Based on these results, TNTP proposes a “roadmap” for a new layoff formula consisting of these factors, all but one (seniority) averaged across teachers’ past three years (see the report for more details about the scoring and weighting, as I will be focusing on the criteria they offer). Here’s the breakdown of factors and weights in this illustrative model:
Let’s start with the most lightly-weighted factors that TNTP proposes in addition to seniority (the authors assert that the weights are just suggestions, and might change based on feedback/research). The first is attendance (20 percent). This measure has the virtue of being easily measured (and probably readily available in most places), but it carries the risk of perverse incentives and unfairness. The rationale for attendance, according to TNTP, is that teachers who are absent more often “hurt” student performance, since their students lose more days of instruction (and substitute teachers are not nearly as effective). Perhaps so, but if our system is supposed to measure teacher quality, it hardly seems fair to risk penalizing teachers for being ill, especially since, in places where attendance doesn’t vary much, the difference between getting fired and keeping one’s job might come down to a single sick day. Yes – some teachers, like all workers, abuse their sick days, but there’d be no way to tell the difference. In addition, attaching stakes to the use of sick days creates an incentive for teachers to come to work when they may be contagious, benefitting no one. In short, it’s an idea, but I remain unconvinced it’s a good one.
Another 20 percent in the model consists of taking on extra responsibilities. This seems sensible—teachers who take on additional duties might be viewed as more “valuable” to the school, and given some credit for that service. Although there might be unintended consequences (teachers volunteering for duties they aren’t qualified for), and a few measurement issues to work out (how to compare different duties that vary widely in their time and skill requirements), I think this is a smart idea (one that could potentially be implemented immediately).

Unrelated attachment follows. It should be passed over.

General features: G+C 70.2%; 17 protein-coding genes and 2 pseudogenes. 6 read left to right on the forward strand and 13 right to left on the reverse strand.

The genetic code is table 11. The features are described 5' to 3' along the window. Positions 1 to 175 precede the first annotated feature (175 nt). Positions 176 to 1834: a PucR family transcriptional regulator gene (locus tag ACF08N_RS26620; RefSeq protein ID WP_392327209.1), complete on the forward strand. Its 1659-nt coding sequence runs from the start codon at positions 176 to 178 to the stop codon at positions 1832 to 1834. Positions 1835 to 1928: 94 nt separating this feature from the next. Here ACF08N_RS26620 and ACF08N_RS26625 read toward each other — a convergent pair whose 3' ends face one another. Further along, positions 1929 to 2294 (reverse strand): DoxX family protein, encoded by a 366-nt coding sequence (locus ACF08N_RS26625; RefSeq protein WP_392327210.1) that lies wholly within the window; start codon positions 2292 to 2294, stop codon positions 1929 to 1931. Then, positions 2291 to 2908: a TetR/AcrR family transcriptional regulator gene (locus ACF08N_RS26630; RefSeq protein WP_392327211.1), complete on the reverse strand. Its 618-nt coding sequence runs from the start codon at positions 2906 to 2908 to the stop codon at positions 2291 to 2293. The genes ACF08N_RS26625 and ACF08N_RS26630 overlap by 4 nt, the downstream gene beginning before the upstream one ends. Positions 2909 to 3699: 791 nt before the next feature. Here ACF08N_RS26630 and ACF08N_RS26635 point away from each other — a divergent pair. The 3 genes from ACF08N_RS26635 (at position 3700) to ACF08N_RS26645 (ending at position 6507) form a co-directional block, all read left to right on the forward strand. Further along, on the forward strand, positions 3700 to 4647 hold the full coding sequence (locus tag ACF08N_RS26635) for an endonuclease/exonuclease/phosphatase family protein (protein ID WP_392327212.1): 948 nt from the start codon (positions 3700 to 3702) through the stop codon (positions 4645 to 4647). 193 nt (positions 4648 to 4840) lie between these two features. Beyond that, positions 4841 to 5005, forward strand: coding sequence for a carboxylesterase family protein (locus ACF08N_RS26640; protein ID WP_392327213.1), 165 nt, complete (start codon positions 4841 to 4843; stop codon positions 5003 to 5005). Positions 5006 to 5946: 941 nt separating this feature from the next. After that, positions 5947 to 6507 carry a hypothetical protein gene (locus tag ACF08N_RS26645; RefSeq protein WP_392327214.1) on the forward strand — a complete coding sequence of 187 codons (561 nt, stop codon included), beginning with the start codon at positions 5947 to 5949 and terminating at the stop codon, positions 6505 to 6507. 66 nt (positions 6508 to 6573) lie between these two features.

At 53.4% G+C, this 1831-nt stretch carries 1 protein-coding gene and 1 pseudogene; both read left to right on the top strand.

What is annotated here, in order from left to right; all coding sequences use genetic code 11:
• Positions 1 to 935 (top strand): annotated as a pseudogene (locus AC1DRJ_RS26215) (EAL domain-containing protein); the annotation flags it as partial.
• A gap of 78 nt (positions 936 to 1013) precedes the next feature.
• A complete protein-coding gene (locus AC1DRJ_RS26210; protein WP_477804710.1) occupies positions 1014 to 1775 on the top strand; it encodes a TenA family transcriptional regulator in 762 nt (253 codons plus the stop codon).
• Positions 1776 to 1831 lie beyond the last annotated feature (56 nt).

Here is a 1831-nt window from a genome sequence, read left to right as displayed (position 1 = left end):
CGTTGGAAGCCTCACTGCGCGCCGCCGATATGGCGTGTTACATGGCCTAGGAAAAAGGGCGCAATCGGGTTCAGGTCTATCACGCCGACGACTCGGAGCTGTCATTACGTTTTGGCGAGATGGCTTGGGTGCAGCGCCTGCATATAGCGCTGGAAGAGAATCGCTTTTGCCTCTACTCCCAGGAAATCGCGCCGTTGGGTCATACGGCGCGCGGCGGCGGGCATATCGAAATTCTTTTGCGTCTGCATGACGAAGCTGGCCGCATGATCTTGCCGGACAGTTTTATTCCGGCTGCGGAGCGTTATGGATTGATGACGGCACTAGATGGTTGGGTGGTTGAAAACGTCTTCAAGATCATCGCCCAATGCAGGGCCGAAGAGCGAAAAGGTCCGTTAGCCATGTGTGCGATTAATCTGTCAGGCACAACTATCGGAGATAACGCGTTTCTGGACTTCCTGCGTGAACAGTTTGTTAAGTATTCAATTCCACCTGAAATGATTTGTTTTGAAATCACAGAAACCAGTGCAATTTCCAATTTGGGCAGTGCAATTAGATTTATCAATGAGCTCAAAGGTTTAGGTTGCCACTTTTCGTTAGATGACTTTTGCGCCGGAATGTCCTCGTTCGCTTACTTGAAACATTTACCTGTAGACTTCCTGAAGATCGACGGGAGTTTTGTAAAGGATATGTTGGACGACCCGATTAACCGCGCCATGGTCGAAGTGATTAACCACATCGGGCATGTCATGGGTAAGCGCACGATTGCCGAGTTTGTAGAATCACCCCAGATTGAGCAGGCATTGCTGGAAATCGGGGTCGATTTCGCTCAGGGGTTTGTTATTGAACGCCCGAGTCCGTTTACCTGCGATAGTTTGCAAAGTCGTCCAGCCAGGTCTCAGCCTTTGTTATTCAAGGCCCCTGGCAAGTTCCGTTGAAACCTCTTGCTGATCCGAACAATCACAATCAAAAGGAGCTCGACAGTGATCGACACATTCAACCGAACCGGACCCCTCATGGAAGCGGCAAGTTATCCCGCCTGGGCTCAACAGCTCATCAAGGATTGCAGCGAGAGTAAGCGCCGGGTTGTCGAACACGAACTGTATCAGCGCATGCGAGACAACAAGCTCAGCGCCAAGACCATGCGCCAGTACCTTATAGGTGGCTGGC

But the bulk of the proposed TNTP formula comes down to teacher evaluations, which comprise 60 percent of their formula (in schools/districts that maintain separate measures of classroom management skills, 20 of this 60 percent would consist of this sub-rating). Whether or not classroom management is “pulled out” of the evaluation and given extra weight, evaluation scores are a logical choice for the primary factor in any new layoff formula.
As mentioned above, however, most current evaluation systems are inadequate to the need, at least at this time, and initiatives to develop better evaluation systems are still underway. It will be some time before these systems are operational, and even longer if three years of data are to be used (as TNTP wisely suggests).
Now, here’s the kicker.